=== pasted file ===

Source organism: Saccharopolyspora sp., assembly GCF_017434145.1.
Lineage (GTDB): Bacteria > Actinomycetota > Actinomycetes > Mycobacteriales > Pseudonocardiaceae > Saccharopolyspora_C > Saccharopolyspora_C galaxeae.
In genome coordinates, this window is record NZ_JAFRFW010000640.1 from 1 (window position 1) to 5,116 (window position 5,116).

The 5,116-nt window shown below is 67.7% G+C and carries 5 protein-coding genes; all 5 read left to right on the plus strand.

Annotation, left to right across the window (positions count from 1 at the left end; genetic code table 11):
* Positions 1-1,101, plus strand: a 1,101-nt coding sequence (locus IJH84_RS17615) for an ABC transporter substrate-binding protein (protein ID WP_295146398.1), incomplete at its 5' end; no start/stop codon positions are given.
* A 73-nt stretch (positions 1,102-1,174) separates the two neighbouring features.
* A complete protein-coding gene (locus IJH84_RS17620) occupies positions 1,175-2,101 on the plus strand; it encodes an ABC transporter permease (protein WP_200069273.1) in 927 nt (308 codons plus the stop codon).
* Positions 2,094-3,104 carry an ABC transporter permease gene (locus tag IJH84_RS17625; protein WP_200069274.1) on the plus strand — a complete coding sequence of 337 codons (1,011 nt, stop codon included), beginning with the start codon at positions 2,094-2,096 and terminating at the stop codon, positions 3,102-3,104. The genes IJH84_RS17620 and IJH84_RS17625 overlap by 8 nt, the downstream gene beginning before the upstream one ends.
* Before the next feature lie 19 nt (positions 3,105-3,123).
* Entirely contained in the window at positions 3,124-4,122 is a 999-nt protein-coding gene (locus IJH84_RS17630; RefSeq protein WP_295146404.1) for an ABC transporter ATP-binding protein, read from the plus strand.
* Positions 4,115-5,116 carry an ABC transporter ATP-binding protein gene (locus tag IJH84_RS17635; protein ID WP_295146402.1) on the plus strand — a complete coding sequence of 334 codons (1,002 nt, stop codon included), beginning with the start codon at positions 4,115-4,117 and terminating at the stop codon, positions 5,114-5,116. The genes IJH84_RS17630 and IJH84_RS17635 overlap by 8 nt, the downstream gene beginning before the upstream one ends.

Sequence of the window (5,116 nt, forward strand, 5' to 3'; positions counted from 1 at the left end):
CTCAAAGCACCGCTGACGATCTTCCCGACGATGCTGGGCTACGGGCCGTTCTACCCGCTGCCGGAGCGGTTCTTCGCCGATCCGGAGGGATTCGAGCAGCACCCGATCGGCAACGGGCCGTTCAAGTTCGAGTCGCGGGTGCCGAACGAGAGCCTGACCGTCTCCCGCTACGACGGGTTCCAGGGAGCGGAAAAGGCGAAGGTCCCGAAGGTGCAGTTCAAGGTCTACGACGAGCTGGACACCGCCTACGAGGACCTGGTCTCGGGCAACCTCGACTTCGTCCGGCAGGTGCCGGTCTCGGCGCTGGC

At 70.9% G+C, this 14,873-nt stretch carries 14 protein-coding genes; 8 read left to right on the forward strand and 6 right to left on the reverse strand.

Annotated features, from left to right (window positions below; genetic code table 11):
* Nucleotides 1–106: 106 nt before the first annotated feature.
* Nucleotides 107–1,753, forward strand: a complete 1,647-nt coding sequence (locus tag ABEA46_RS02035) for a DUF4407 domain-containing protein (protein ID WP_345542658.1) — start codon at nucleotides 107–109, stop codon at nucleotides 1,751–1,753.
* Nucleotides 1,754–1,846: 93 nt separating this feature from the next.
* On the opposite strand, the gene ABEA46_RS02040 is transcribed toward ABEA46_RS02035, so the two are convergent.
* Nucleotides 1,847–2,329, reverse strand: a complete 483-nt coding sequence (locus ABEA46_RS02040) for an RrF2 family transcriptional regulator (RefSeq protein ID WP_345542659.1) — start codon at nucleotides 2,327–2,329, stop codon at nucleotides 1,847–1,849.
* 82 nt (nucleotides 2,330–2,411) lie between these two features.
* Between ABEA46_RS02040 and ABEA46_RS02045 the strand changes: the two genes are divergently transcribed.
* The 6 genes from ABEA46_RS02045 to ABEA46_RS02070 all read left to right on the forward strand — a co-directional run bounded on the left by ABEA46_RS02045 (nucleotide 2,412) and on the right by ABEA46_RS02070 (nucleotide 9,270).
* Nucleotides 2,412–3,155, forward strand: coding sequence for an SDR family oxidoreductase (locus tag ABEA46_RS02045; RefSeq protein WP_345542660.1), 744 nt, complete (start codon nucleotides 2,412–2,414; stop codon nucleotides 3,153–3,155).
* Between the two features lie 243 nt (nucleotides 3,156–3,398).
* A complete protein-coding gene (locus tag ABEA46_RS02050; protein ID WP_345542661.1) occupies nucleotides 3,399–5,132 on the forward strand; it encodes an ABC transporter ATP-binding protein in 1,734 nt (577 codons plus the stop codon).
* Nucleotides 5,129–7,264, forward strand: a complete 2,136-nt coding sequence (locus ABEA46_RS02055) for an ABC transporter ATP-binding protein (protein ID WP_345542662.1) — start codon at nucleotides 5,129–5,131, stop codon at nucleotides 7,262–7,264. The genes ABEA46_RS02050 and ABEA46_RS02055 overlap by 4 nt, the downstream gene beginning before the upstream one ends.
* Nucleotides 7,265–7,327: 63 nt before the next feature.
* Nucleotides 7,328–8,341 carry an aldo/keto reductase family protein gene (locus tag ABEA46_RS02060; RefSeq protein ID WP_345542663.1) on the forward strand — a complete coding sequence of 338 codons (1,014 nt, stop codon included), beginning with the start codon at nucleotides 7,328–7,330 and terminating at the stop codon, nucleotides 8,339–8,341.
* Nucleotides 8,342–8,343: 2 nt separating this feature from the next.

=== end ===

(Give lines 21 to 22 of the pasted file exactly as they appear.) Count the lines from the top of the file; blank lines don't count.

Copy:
* Nucleotides 1,847–2,329, reverse strand: a complete 483-nt coding sequence (locus ABEA46_RS02040) for an RrF2 family transcriptional regulator (RefSeq protein ID WP_345542659.1) — start codon at nucleotides 2,327–2,329, stop codon at nucleotides 1,847–1,849.
* 82 nt (nucleotides 2,330–2,411) lie between these two features.